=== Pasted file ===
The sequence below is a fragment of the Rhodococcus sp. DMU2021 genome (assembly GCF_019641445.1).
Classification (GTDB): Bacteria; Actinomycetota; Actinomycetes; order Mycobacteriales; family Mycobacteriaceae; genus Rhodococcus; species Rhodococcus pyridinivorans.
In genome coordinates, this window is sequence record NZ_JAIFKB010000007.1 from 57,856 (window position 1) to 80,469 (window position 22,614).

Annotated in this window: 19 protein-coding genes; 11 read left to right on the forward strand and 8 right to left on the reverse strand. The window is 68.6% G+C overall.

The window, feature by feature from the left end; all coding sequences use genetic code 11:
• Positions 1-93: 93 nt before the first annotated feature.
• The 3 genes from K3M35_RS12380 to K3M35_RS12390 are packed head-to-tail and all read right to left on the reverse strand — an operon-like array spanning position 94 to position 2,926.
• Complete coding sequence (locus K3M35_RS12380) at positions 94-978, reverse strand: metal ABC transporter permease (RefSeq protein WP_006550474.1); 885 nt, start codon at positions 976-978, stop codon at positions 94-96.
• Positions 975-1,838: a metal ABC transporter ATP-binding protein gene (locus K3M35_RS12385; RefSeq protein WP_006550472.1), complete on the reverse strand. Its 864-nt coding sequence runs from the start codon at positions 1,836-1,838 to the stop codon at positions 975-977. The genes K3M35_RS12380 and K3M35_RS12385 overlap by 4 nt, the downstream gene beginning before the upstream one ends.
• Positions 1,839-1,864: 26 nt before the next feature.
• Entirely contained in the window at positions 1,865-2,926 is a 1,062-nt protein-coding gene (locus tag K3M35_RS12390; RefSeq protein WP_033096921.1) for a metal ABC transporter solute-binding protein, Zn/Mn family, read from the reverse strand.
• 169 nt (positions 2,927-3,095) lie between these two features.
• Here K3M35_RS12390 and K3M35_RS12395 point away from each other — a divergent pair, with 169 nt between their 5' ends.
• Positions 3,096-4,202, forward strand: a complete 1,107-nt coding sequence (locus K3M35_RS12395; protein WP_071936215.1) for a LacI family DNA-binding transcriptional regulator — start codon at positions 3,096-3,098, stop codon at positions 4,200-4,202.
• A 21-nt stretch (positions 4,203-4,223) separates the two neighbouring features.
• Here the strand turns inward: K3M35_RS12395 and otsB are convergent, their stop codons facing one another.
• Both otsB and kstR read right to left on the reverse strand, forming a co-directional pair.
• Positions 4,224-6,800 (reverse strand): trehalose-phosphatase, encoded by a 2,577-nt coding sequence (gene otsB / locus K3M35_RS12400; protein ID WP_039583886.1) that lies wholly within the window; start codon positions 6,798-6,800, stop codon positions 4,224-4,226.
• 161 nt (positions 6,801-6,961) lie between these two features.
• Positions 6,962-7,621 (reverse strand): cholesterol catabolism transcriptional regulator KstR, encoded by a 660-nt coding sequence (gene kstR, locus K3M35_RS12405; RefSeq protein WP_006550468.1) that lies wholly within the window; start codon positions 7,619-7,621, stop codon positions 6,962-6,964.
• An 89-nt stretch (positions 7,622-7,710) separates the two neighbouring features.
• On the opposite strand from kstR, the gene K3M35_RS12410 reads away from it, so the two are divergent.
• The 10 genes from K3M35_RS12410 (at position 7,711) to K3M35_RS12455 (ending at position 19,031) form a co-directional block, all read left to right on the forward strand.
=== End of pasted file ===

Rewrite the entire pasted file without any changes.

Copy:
The sequence below is a fragment of the Rhodococcus sp. DMU2021 genome (assembly GCF_019641445.1).
Classification (GTDB): Bacteria; Actinomycetota; Actinomycetes; order Mycobacteriales; family Mycobacteriaceae; genus Rhodococcus; species Rhodococcus pyridinivorans.
In genome coordinates, this window is sequence record NZ_JAIFKB010000007.1 from 57,856 (window position 1) to 80,469 (window position 22,614).

Annotated in this window: 19 protein-coding genes; 11 read left to right on the forward strand and 8 right to left on the reverse strand. The window is 68.6% G+C overall.

The window, feature by feature from the left end; all coding sequences use genetic code 11:
• Positions 1-93: 93 nt before the first annotated feature.
• The 3 genes from K3M35_RS12380 to K3M35_RS12390 are packed head-to-tail and all read right to left on the reverse strand — an operon-like array spanning position 94 to position 2,926.
• Complete coding sequence (locus K3M35_RS12380) at positions 94-978, reverse strand: metal ABC transporter permease (RefSeq protein WP_006550474.1); 885 nt, start codon at positions 976-978, stop codon at positions 94-96.
• Positions 975-1,838: a metal ABC transporter ATP-binding protein gene (locus K3M35_RS12385; RefSeq protein WP_006550472.1), complete on the reverse strand. Its 864-nt coding sequence runs from the start codon at positions 1,836-1,838 to the stop codon at positions 975-977. The genes K3M35_RS12380 and K3M35_RS12385 overlap by 4 nt, the downstream gene beginning before the upstream one ends.
• Positions 1,839-1,864: 26 nt before the next feature.
• Entirely contained in the window at positions 1,865-2,926 is a 1,062-nt protein-coding gene (locus tag K3M35_RS12390; RefSeq protein WP_033096921.1) for a metal ABC transporter solute-binding protein, Zn/Mn family, read from the reverse strand.
• 169 nt (positions 2,927-3,095) lie between these two features.
• Here K3M35_RS12390 and K3M35_RS12395 point away from each other — a divergent pair, with 169 nt between their 5' ends.
• Positions 3,096-4,202, forward strand: a complete 1,107-nt coding sequence (locus K3M35_RS12395; protein WP_071936215.1) for a LacI family DNA-binding transcriptional regulator — start codon at positions 3,096-3,098, stop codon at positions 4,200-4,202.
• A 21-nt stretch (positions 4,203-4,223) separates the two neighbouring features.
• Here the strand turns inward: K3M35_RS12395 and otsB are convergent, their stop codons facing one another.
• Both otsB and kstR read right to left on the reverse strand, forming a co-directional pair.
• Positions 4,224-6,800 (reverse strand): trehalose-phosphatase, encoded by a 2,577-nt coding sequence (gene otsB / locus K3M35_RS12400; protein ID WP_039583886.1) that lies wholly within the window; start codon positions 6,798-6,800, stop codon positions 4,224-4,226.
• 161 nt (positions 6,801-6,961) lie between these two features.
• Positions 6,962-7,621 (reverse strand): cholesterol catabolism transcriptional regulator KstR, encoded by a 660-nt coding sequence (gene kstR, locus K3M35_RS12405; RefSeq protein WP_006550468.1) that lies wholly within the window; start codon positions 7,619-7,621, stop codon positions 6,962-6,964.
• An 89-nt stretch (positions 7,622-7,710) separates the two neighbouring features.
• On the opposite strand from kstR, the gene K3M35_RS12410 reads away from it, so the two are divergent.
• The 10 genes from K3M35_RS12410 (at position 7,711) to K3M35_RS12455 (ending at position 19,031) form a co-directional block, all read left to right on the forward strand.